The total number of mammal species is significantly correlated with macrohabitat heterogeneity. Therefore, mammal diversity in each biome could be accounted for, in the first place by its heterogeneity, and secondly by its area. Similarity analysis among mammal assemblages of the different biomes shows five groups. One of them corresponds to the fauna of warm and cold deserts (Monte and Patagonia); another one is related to the semiarid and humid biomes (Chaco, Pampa and Yungas forest). The three remaining groups correspond to the cold Puna desert, the Paranense forest, and the Subantarctic forest. The number of species endemic to Argentina is 77 (24%). The biome showing the highest endemicity is the Monte Desert, followed by the Chacoan and Yungas forests. The Patagonian desert shows a high number of endemic species as well. The Paranense forest, despite its high species richness, exhibits the lowest endemicity. Mammals in Argentina show contracted distribution ranges, local extinction, fragmentation and reduced populations. The hasty habitat degradation and a strong hunting pressure stand out among the causative factors. The dissappearance of forest corridors along the major northern rivers, logging of forests, extensive agriculture, overgrazing, livestock mismanagement, salinization, the advance of agricultural frontiers, road opening, and oil exploration are, among others, the causes of landscape deterioration. Taking the number of species (richness) in each biome as the criterion for conservation, the main conservation units should correspond to species-rich macrohabitats such as the subtropical and semiarid Chacoan, Yungas and Paranense forests. Based on this criterion most of the biomes in Argentina are poorly protected. On the other hand, considering the number of endemic species, conservation priorities should focus on both arid-semiarid (Monte, Chaco, Patagonia) and humid (Pampas, Yungas) biomes. Finally, the index of conservation priorities for each biome [IPB: taking into account endemicity, vulnerability and taxonomic singularity] evidences that the most urgent conservation priorities are those of the Monte, Chaco, Patagonia, Pampa and Yungas. This by no means implies that conservation of biodiversity in Puna, Subantarctic and Paranense forests is already fully guaranteed. Reca et al. proposed 37 endangered mammal species for Argentina, while SAREM (2000) includes 83 species. In general terms both classifications agreed on highlighting marsupials, primates,carnivores and ungulates as the most vulnerable taxa. Some of the issues to be addressed in order to give solid answers to biodiversity conservation are the conflicting taxonomic status for a large number of species, the few and localized data on population abundance, and the poorly known areas of extension and occurrence. This situation is shared by most Latin American countries. The current available information on natural history does not meet, in most cases, the requirements demanded by international conservation organizations on evaluating the categories of threat faced by the mammals of Argentina. Unless some of these issues are timely solved, great part of the Neotropical biodiversity will eventually be lost. ________________________________________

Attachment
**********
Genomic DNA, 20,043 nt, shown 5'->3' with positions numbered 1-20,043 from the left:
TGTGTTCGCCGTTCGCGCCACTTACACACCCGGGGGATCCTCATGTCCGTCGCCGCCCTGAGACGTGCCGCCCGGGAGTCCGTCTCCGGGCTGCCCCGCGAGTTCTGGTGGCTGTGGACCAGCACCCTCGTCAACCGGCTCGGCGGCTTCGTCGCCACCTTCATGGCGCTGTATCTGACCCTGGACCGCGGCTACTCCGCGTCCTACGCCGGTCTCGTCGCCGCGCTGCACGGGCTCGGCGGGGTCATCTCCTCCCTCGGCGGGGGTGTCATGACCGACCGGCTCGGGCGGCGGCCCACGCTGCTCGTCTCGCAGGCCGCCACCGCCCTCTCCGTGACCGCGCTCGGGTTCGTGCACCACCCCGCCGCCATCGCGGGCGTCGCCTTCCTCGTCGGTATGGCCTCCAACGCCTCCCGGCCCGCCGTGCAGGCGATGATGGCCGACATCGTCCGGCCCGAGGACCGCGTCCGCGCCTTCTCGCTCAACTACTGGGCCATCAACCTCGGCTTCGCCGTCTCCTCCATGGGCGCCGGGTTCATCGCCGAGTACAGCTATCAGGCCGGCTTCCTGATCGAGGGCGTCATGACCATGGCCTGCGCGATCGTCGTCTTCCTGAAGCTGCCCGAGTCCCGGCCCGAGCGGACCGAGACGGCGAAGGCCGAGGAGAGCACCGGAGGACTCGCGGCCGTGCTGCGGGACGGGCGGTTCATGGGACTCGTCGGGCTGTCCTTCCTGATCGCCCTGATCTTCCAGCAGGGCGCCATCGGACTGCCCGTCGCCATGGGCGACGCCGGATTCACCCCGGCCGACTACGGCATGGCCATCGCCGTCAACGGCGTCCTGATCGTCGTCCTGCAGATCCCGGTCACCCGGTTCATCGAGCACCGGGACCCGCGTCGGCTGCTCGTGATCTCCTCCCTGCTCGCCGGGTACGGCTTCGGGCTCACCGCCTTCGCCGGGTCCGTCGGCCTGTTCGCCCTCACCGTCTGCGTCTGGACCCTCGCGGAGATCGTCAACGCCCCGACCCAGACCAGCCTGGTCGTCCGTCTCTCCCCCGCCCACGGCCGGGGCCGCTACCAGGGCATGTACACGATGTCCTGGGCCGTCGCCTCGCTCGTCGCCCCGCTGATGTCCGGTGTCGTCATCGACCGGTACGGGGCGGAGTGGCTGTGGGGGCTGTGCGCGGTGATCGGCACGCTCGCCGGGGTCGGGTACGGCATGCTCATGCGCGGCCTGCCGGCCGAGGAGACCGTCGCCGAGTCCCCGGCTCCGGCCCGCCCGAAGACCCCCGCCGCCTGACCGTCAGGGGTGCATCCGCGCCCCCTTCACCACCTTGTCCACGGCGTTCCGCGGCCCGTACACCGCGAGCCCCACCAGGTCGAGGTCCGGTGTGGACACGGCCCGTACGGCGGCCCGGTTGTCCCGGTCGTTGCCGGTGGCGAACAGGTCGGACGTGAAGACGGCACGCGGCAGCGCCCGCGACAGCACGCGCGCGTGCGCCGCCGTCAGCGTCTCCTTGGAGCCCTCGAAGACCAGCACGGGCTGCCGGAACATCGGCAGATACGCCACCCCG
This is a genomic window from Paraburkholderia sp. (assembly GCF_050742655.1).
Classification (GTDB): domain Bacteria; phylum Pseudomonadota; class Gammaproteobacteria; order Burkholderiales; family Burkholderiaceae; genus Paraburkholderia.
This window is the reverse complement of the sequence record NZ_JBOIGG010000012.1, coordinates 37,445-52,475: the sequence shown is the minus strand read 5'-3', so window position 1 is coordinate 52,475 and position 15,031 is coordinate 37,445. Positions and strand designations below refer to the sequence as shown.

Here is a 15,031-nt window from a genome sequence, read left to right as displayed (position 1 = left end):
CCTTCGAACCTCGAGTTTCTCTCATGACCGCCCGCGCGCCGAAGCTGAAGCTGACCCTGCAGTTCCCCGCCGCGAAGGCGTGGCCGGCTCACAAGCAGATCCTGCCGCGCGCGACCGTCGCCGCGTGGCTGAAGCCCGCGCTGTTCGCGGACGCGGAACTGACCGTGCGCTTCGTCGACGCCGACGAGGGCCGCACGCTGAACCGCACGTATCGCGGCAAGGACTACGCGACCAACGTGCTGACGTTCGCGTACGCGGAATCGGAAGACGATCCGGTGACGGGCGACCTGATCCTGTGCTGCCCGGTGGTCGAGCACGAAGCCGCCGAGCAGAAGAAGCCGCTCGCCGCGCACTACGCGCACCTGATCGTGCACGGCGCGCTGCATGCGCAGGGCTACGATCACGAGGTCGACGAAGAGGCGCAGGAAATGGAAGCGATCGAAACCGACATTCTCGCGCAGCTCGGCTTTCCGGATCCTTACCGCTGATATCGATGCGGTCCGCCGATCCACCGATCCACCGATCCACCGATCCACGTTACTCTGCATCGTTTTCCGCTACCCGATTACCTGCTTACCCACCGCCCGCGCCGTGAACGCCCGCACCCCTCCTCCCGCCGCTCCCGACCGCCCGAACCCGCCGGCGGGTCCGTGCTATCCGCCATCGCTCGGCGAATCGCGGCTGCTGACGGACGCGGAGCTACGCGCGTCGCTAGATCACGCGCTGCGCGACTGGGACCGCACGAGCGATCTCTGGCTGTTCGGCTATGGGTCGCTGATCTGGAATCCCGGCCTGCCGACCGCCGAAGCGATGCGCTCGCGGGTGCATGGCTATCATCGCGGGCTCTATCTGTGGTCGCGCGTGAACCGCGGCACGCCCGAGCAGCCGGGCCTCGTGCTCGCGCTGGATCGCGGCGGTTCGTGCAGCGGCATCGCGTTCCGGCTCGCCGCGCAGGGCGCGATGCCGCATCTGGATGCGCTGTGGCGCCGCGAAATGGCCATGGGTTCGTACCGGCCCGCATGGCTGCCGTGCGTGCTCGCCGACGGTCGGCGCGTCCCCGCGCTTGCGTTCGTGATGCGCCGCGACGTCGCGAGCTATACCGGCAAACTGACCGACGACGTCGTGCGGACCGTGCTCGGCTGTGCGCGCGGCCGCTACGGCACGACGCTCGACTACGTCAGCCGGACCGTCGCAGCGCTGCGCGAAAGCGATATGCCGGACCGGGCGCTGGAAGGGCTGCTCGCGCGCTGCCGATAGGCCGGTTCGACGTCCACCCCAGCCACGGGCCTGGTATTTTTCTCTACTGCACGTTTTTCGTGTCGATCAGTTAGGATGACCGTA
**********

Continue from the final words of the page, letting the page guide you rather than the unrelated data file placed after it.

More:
extracted from Mamiferos de Argentina, Pp. 23-63, by RA. Ojeda, C.E. Borghi & V.G. Roig, in Diversidad & Conservación de los Mamiferos Neotropicales (Ceballos,G. & J. Simonetti, eds.). CONABIO-UNAM, Mexico, 582 pp.